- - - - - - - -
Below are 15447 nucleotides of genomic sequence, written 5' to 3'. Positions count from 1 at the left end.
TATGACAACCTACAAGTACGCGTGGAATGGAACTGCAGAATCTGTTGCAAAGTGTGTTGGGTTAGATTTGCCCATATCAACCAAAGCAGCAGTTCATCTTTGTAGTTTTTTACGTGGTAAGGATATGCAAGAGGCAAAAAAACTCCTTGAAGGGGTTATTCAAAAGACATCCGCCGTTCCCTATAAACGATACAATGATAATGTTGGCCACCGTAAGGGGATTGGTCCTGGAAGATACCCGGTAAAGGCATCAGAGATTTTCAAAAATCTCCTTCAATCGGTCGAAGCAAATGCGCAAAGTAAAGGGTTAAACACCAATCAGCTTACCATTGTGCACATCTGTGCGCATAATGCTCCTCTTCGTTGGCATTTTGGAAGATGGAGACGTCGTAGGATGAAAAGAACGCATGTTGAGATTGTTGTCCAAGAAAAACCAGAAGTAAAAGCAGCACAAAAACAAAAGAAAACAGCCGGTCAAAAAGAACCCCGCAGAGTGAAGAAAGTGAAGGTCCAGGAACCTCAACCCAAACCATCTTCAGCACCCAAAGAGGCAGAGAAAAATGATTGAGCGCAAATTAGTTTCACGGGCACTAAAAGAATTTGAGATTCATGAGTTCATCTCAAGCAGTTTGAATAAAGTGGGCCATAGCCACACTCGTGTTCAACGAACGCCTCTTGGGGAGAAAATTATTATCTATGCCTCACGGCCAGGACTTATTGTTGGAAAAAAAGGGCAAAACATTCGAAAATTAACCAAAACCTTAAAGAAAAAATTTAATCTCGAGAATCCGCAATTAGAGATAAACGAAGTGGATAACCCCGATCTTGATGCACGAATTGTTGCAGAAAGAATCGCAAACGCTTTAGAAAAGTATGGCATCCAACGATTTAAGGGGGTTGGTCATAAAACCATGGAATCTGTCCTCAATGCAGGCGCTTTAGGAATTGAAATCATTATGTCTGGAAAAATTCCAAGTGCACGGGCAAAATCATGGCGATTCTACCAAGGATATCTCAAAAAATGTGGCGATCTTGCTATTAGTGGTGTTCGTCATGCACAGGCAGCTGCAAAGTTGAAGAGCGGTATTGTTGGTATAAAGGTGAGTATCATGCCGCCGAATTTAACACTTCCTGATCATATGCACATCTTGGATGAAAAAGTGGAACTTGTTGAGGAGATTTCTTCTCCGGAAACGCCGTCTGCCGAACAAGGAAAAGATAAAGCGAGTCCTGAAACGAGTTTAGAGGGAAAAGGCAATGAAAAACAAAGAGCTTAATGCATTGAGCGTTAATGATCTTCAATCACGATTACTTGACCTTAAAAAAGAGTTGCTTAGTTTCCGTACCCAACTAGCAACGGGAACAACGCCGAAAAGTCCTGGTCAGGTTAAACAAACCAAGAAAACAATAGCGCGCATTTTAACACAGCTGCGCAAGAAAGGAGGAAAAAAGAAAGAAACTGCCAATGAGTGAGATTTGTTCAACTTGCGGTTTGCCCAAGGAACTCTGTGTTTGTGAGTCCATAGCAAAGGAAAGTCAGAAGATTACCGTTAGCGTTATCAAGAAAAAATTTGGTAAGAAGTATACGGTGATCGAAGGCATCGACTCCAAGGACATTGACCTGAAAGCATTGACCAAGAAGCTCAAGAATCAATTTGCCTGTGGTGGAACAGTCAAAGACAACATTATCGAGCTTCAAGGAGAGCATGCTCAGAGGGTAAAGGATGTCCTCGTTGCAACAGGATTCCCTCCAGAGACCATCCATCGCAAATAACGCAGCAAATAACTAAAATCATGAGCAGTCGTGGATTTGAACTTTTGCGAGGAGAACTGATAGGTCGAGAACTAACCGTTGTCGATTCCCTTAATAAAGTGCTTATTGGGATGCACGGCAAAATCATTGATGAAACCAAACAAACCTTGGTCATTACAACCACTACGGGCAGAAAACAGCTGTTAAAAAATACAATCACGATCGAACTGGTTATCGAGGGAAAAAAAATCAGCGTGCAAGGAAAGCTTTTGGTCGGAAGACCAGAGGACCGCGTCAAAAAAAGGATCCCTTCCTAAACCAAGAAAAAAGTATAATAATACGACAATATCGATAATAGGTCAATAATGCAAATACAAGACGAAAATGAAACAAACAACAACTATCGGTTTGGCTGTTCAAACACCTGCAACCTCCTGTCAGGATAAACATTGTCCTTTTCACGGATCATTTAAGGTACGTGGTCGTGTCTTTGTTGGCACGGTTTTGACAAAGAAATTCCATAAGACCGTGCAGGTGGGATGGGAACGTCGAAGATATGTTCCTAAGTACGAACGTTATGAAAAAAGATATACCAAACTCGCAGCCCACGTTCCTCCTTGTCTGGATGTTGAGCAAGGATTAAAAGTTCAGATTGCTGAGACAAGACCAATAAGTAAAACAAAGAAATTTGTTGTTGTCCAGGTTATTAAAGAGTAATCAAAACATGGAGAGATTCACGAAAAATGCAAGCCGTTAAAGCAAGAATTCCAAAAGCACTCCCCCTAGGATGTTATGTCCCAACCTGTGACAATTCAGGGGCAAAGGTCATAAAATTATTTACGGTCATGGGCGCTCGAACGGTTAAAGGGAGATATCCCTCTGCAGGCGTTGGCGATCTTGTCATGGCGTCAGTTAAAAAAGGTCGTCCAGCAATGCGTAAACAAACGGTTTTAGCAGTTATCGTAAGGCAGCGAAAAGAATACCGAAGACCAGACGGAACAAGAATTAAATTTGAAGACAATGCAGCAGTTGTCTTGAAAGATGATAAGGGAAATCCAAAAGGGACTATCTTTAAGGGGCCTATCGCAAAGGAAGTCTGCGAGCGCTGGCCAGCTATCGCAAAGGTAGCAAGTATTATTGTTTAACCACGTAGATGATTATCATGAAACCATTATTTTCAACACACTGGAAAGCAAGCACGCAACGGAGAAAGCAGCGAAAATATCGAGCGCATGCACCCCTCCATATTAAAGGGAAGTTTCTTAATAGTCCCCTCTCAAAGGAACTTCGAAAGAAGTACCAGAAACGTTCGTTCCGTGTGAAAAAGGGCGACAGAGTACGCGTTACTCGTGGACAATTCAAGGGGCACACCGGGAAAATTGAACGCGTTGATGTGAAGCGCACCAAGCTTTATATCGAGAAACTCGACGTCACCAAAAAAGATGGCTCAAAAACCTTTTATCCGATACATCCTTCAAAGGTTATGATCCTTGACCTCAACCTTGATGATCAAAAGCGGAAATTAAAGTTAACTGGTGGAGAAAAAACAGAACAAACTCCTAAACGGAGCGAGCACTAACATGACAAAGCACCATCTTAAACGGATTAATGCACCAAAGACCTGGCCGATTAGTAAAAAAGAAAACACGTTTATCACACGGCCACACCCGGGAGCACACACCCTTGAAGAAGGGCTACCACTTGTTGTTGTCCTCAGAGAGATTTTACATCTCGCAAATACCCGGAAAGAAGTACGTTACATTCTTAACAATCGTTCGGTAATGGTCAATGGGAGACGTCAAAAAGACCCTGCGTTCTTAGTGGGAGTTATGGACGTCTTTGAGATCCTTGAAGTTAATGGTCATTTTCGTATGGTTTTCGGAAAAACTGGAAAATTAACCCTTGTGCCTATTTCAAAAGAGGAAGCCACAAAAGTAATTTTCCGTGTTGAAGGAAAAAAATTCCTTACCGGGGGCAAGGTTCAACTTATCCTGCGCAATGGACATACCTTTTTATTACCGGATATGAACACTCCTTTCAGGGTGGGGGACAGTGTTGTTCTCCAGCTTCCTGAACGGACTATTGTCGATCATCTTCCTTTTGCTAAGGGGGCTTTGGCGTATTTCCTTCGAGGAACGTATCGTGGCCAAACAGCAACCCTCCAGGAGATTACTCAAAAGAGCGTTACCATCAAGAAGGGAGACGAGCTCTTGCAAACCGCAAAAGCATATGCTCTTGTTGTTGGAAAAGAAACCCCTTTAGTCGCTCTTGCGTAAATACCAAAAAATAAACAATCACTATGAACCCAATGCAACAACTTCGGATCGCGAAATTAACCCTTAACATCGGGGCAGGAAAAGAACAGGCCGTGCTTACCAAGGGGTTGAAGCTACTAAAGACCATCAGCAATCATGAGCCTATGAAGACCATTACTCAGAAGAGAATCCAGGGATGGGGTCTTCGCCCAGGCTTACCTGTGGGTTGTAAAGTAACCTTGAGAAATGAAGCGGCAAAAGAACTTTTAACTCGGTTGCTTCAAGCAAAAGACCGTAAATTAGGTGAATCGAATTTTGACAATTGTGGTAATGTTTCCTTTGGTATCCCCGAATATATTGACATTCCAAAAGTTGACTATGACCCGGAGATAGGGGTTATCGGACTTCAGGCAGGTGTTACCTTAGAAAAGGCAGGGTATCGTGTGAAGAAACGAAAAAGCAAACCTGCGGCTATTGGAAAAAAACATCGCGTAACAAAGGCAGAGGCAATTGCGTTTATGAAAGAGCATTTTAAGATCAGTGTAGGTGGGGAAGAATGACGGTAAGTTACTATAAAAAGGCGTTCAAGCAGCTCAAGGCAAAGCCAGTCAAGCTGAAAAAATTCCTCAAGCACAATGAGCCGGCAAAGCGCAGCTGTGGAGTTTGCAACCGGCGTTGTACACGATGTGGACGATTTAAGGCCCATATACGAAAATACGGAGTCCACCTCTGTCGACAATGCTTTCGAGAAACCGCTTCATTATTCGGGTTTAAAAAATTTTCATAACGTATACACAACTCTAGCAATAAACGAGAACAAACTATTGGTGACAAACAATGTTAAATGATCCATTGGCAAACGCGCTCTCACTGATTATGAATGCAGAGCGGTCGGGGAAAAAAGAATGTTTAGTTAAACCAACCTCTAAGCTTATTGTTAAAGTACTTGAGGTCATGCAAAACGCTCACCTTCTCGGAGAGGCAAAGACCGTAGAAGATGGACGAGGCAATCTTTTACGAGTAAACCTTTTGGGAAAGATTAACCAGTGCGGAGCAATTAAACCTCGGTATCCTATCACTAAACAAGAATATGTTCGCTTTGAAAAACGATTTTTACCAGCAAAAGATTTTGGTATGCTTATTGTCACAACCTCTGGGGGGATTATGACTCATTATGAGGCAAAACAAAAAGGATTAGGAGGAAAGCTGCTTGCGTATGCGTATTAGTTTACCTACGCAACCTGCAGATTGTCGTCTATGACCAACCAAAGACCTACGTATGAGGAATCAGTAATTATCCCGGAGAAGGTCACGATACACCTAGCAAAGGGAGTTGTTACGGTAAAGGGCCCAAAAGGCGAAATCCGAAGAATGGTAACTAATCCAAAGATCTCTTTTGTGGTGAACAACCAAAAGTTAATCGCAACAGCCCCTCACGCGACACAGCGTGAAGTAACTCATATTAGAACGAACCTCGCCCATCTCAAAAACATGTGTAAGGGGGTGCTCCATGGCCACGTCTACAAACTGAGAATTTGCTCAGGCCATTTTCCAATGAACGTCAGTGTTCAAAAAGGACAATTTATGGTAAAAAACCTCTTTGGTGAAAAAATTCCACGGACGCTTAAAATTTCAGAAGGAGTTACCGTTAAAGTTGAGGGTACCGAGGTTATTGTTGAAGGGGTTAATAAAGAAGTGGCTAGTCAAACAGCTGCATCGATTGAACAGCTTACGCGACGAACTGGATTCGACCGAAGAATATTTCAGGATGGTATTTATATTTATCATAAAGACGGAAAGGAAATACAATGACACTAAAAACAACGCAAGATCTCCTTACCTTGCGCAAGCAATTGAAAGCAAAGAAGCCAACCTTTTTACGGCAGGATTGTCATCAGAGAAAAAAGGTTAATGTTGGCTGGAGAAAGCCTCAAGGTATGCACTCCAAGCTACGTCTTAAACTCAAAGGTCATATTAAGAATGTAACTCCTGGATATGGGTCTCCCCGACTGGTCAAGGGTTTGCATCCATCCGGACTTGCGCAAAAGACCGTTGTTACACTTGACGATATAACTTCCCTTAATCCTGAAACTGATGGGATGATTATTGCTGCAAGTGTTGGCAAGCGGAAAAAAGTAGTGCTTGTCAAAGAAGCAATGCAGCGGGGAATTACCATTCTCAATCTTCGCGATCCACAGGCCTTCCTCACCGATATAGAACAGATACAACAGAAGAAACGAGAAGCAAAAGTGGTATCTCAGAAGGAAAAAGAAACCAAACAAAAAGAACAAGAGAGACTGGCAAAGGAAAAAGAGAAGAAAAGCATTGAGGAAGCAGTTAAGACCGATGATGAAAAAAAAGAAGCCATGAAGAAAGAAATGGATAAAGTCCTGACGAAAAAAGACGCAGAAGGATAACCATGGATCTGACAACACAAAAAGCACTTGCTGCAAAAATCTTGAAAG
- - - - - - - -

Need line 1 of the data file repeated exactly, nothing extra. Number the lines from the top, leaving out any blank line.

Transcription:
Below are 15447 nucleotides of genomic sequence, written 5' to 3'. Positions count from 1 at the left end.